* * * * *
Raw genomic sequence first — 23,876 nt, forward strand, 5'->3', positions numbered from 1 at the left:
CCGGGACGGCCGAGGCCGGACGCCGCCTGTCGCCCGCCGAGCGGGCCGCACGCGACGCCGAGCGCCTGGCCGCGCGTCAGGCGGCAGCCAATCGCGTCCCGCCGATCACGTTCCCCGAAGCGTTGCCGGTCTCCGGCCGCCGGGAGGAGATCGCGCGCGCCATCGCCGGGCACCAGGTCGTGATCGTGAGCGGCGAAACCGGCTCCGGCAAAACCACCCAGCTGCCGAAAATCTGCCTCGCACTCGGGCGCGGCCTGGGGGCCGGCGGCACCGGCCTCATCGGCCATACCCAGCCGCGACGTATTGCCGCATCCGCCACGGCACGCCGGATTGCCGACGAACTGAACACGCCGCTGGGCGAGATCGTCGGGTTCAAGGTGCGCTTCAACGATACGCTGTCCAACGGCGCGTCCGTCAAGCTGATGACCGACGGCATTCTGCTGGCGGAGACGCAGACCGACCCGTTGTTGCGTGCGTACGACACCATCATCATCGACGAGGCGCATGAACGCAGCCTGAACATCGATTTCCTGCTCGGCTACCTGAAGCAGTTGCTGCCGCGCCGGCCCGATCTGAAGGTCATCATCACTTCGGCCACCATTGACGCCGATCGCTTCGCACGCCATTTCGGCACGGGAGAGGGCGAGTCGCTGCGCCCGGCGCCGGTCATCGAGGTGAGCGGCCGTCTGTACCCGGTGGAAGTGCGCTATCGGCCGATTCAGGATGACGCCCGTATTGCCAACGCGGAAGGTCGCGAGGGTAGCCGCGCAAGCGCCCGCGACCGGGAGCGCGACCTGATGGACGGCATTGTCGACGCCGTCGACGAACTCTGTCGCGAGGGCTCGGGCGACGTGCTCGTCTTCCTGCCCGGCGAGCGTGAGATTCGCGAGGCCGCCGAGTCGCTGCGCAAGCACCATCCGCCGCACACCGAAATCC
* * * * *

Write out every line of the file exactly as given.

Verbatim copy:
Raw genomic sequence first — 23,876 nt, forward strand, 5'->3', positions numbered from 1 at the left:
CCGGGACGGCCGAGGCCGGACGCCGCCTGTCGCCCGCCGAGCGGGCCGCACGCGACGCCGAGCGCCTGGCCGCGCGTCAGGCGGCAGCCAATCGCGTCCCGCCGATCACGTTCCCCGAAGCGTTGCCGGTCTCCGGCCGCCGGGAGGAGATCGCGCGCGCCATCGCCGGGCACCAGGTCGTGATCGTGAGCGGCGAAACCGGCTCCGGCAAAACCACCCAGCTGCCGAAAATCTGCCTCGCACTCGGGCGCGGCCTGGGGGCCGGCGGCACCGGCCTCATCGGCCATACCCAGCCGCGACGTATTGCCGCATCCGCCACGGCACGCCGGATTGCCGACGAACTGAACACGCCGCTGGGCGAGATCGTCGGGTTCAAGGTGCGCTTCAACGATACGCTGTCCAACGGCGCGTCCGTCAAGCTGATGACCGACGGCATTCTGCTGGCGGAGACGCAGACCGACCCGTTGTTGCGTGCGTACGACACCATCATCATCGACGAGGCGCATGAACGCAGCCTGAACATCGATTTCCTGCTCGGCTACCTGAAGCAGTTGCTGCCGCGCCGGCCCGATCTGAAGGTCATCATCACTTCGGCCACCATTGACGCCGATCGCTTCGCACGCCATTTCGGCACGGGAGAGGGCGAGTCGCTGCGCCCGGCGCCGGTCATCGAGGTGAGCGGCCGTCTGTACCCGGTGGAAGTGCGCTATCGGCCGATTCAGGATGACGCCCGTATTGCCAACGCGGAAGGTCGCGAGGGTAGCCGCGCAAGCGCCCGCGACCGGGAGCGCGACCTGATGGACGGCATTGTCGACGCCGTCGACGAACTCTGTCGCGAGGGCTCGGGCGACGTGCTCGTCTTCCTGCCCGGCGAGCGTGAGATTCGCGAGGCCGCCGAGTCGCTGCGCAAGCACCATCCGCCGCACACCGAAATCC